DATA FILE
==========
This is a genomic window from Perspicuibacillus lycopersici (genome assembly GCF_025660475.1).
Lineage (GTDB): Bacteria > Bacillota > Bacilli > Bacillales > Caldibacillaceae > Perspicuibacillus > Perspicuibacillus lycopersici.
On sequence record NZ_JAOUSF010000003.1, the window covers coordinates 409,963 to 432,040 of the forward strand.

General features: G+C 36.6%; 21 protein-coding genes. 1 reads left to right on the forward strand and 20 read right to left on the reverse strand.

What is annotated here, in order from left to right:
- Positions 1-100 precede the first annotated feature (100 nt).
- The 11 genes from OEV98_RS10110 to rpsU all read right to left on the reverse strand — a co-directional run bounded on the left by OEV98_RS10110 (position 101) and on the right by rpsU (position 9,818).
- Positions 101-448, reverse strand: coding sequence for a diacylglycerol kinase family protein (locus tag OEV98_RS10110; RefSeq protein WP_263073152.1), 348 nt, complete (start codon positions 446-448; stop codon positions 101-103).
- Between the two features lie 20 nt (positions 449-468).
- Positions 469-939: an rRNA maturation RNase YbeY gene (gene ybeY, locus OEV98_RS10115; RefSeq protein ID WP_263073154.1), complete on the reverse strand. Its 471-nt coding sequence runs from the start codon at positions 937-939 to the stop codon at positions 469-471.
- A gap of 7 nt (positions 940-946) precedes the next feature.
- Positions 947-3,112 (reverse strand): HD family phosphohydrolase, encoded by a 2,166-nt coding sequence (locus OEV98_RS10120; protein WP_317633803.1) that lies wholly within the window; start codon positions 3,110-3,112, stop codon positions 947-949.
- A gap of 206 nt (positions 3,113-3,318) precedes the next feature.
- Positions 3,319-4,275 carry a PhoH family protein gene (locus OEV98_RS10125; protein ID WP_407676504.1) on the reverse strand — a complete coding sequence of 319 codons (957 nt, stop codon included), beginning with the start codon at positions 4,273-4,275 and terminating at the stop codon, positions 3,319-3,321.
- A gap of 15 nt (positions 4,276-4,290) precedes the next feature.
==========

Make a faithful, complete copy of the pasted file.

This is a genomic window from Perspicuibacillus lycopersici (genome assembly GCF_025660475.1).
Lineage (GTDB): Bacteria > Bacillota > Bacilli > Bacillales > Caldibacillaceae > Perspicuibacillus > Perspicuibacillus lycopersici.
On sequence record NZ_JAOUSF010000003.1, the window covers coordinates 409,963 to 432,040 of the forward strand.

General features: G+C 36.6%; 21 protein-coding genes. 1 reads left to right on the forward strand and 20 read right to left on the reverse strand.

What is annotated here, in order from left to right:
- Positions 1-100 precede the first annotated feature (100 nt).
- The 11 genes from OEV98_RS10110 to rpsU all read right to left on the reverse strand — a co-directional run bounded on the left by OEV98_RS10110 (position 101) and on the right by rpsU (position 9,818).
- Positions 101-448, reverse strand: coding sequence for a diacylglycerol kinase family protein (locus tag OEV98_RS10110; RefSeq protein WP_263073152.1), 348 nt, complete (start codon positions 446-448; stop codon positions 101-103).
- Between the two features lie 20 nt (positions 449-468).
- Positions 469-939: an rRNA maturation RNase YbeY gene (gene ybeY, locus OEV98_RS10115; RefSeq protein ID WP_263073154.1), complete on the reverse strand. Its 471-nt coding sequence runs from the start codon at positions 937-939 to the stop codon at positions 469-471.
- A gap of 7 nt (positions 940-946) precedes the next feature.
- Positions 947-3,112 (reverse strand): HD family phosphohydrolase, encoded by a 2,166-nt coding sequence (locus OEV98_RS10120; protein WP_317633803.1) that lies wholly within the window; start codon positions 3,110-3,112, stop codon positions 947-949.
- A gap of 206 nt (positions 3,113-3,318) precedes the next feature.
- Positions 3,319-4,275 carry a PhoH family protein gene (locus OEV98_RS10125; protein ID WP_407676504.1) on the reverse strand — a complete coding sequence of 319 codons (957 nt, stop codon included), beginning with the start codon at positions 4,273-4,275 and terminating at the stop codon, positions 3,319-3,321.
- A gap of 15 nt (positions 4,276-4,290) precedes the next feature.